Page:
Serious Faults: Bulging eyes; both eyes not matched in color; blue eyes.

EARS - Ears are high set and may be natural or cropped without preference. If natural, semi-prick or rose are preferred. Prick or flat, wide ears are not desired.

Neck

The neck is of moderate length and muscular. There is a slight arch at the crest. The neck widens gradually from where it joins the skull to where it blends into well laid-back shoulders. The skin on the neck is tight and without dewlap. Faults: Neck too short and thick; thin or weak neck; ewe neck; dewlap.

Forequarters

The shoulder blades are long, wide, muscular, and well laid back. The upper arm is roughly equal in length to the shoulder blade and joins it at an apparent right angle. The forelegs are strong and muscular. The elbows are set close to the body. Viewed from the front, the forelegs are set moderately wide apart and perpendicular to the ground. The pasterns are short, powerful, straight, and flexible. When viewed in profile, the pasterns are nearly erect.

Faults: Upright or loaded shoulders; elbows turned outward or tied-in; down at the pasterns; front legs bowed; wrists knuckled over; toeing in or out.

Body

The chest is deep, well filled in, and moderately wide with ample room for heart and lungs, but the chest should never be wider than it is deep. The forechest does not extend much beyond the point of shoulder. The ribs extend well back and are well sprung from the spine, then flattening to form a deep body extending to the elbows. The back is strong and firm. The topline inclines very slightly downward from the withers to a broad, muscular, level back. The loin is short, muscular and slightly arched to the top of the croup, but narrower than the rib cage and with a moderate tuck-up. The croup is slightly sloping downward. Hindquarters

The hindquarters are strong, muscular, and moderately broad. The rump is well filled in on each side of the tail and deep from the pelvis to the crotch. The bone, angulation, and musculature of the hindquarters are in balance with the forequarters. The thighs are well developed with thick, easily discerned muscles. Viewed from the side, the hock joint is well bent and the rear pasterns are well let down and perpendicular to the ground. Viewed from the rear, the rear pasterns are straight and parallel to one another. Faults: Narrow hindquarters; hindquarters shallow from pelvis to crotch; lack of muscle; straight or over angulated stifle joint; cow hocks; sickle hocks; bowed legs.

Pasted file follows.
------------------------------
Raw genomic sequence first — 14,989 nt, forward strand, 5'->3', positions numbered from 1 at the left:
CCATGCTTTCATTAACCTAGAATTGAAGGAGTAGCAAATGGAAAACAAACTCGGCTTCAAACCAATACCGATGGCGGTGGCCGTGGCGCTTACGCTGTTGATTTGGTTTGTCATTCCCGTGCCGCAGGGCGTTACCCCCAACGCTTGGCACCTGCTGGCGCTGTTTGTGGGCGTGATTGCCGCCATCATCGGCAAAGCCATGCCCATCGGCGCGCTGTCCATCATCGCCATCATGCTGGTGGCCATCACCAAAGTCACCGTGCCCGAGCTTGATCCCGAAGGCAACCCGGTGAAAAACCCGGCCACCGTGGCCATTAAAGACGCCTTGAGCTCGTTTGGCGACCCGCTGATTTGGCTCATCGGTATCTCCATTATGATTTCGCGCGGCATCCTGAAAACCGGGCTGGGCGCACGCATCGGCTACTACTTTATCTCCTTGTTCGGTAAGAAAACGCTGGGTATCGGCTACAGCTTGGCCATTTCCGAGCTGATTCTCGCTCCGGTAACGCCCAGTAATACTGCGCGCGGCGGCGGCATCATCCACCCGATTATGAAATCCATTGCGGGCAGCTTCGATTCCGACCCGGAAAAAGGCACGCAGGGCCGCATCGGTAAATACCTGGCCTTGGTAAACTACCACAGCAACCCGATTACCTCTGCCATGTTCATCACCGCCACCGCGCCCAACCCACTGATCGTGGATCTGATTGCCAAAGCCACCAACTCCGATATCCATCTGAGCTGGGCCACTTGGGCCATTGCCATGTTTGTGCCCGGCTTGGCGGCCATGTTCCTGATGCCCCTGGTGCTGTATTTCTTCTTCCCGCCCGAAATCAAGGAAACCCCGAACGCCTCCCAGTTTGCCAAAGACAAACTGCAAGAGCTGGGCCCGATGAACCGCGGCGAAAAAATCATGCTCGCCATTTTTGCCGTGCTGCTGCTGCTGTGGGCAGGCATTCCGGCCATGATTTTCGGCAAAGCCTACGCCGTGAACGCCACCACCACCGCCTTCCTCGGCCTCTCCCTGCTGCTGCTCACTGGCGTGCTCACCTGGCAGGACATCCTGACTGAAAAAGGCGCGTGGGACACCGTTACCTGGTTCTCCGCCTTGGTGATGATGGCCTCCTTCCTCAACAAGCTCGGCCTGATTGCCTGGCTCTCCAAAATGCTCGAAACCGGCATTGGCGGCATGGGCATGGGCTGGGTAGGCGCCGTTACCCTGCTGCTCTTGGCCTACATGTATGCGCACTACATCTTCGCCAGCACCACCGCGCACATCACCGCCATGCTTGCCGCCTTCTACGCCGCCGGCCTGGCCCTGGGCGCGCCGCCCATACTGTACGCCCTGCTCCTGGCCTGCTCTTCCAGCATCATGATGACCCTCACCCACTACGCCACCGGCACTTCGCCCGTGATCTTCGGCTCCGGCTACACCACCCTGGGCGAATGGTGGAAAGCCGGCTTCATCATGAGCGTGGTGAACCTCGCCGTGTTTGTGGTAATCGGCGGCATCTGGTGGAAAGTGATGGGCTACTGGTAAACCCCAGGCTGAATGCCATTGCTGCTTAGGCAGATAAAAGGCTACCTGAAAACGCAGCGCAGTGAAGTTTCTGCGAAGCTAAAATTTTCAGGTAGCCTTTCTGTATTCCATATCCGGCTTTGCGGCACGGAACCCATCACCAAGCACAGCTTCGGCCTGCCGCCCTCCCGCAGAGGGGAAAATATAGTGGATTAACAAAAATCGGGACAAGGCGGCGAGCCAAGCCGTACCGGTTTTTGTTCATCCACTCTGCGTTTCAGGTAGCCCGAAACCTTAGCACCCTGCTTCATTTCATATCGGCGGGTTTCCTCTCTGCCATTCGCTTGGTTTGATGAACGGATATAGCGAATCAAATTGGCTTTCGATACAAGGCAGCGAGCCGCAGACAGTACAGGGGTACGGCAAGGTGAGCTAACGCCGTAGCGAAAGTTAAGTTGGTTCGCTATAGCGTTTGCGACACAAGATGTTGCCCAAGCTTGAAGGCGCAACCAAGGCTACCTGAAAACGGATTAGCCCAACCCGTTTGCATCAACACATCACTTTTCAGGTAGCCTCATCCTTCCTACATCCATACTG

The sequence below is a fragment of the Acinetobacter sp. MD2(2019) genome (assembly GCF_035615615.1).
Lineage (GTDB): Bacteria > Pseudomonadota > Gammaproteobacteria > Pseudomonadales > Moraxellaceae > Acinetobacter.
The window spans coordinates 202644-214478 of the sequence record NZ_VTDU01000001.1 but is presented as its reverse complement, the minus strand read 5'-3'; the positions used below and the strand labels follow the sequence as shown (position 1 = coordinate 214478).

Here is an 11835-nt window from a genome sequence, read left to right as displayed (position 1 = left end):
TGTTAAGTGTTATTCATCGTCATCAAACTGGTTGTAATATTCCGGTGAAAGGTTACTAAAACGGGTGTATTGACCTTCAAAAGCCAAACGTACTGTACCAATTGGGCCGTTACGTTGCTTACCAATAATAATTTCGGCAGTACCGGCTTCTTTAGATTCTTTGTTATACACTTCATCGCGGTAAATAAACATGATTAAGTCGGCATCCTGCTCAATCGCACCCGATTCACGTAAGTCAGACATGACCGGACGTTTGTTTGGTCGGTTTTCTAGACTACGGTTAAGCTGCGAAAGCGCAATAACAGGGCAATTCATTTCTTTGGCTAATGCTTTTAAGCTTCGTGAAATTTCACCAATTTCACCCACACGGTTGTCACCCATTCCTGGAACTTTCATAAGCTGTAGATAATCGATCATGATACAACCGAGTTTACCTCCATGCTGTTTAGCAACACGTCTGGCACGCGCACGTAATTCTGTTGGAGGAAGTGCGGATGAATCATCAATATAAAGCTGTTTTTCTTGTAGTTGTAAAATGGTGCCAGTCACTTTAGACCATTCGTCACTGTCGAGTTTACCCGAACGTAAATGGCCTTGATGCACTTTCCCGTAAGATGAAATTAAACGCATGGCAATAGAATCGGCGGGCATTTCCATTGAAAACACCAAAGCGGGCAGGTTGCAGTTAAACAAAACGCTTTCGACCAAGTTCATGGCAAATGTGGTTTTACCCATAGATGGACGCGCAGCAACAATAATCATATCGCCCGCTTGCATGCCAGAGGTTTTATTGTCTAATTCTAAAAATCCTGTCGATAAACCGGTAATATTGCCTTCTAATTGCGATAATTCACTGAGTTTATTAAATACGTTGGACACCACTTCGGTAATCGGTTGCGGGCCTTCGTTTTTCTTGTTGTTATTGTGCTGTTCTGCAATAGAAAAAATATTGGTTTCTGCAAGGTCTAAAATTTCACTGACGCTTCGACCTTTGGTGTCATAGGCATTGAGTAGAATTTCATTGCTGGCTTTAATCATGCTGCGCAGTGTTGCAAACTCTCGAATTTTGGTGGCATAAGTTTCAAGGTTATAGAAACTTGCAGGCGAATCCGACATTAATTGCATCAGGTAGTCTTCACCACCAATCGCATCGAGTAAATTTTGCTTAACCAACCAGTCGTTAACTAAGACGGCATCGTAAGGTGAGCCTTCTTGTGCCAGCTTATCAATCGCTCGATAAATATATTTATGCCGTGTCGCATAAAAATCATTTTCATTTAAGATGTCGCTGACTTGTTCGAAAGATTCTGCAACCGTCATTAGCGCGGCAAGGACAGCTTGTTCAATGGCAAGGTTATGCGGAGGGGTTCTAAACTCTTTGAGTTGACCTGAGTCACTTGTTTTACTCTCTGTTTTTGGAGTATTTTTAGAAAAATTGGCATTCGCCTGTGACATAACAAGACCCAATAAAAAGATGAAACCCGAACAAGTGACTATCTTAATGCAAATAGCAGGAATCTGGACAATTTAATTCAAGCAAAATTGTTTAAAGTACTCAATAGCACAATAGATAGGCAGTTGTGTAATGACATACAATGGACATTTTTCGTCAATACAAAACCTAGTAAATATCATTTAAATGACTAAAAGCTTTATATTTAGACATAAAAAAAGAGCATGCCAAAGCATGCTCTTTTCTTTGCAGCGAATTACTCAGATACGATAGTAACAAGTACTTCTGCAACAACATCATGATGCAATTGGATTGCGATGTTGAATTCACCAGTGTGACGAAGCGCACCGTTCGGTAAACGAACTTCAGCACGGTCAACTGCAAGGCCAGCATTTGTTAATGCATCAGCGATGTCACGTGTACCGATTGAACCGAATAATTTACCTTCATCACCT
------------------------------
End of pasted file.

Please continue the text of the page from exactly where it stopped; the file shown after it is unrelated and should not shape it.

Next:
Feet

The feet are round, proportionate to the size of the dog, well arched, and tight. Pads are hard, tough, and well cushioned. Dewclaws may be removed. Fault: Splayed feet.

Tail

The tail is set on as a natural extension of the topline, and tapers to a point. When the dog is relaxed, the tail is carried low and extends approximately to the hock. When the dog is moving, the tail is carried level with the backline. When the dog is excited, the tail may be carried in a raised, upright position (challenge tail), but never curled over the back (gay tail). Fault: Long tail (tail tip passes beyond point of hock).

Serious faults: Gay tail (not to be confused with challenge tail); kinked tail.

Disqualification: Bobbed tail.

Coat

The coat is glossy and smooth, close, and moderately stiff to the touch. Faults: Curly, wavy, or sparse coat.

Disqualification: Long coat.

Color

Any color, color pattern, or combination of colors is acceptable. Height and Weight

The American Pit Bull Terrier must be both powerful and agile so actual weight and height are less important than the correct proportion of weight to height. Desirable weight for a mature male in good condition is between 35 and 60 pounds. Desirable weight for a mature female in good condition is between 30 and 50 pounds. Dogs over these weights are not to be penalized unless they are disproportionately massive or rangy.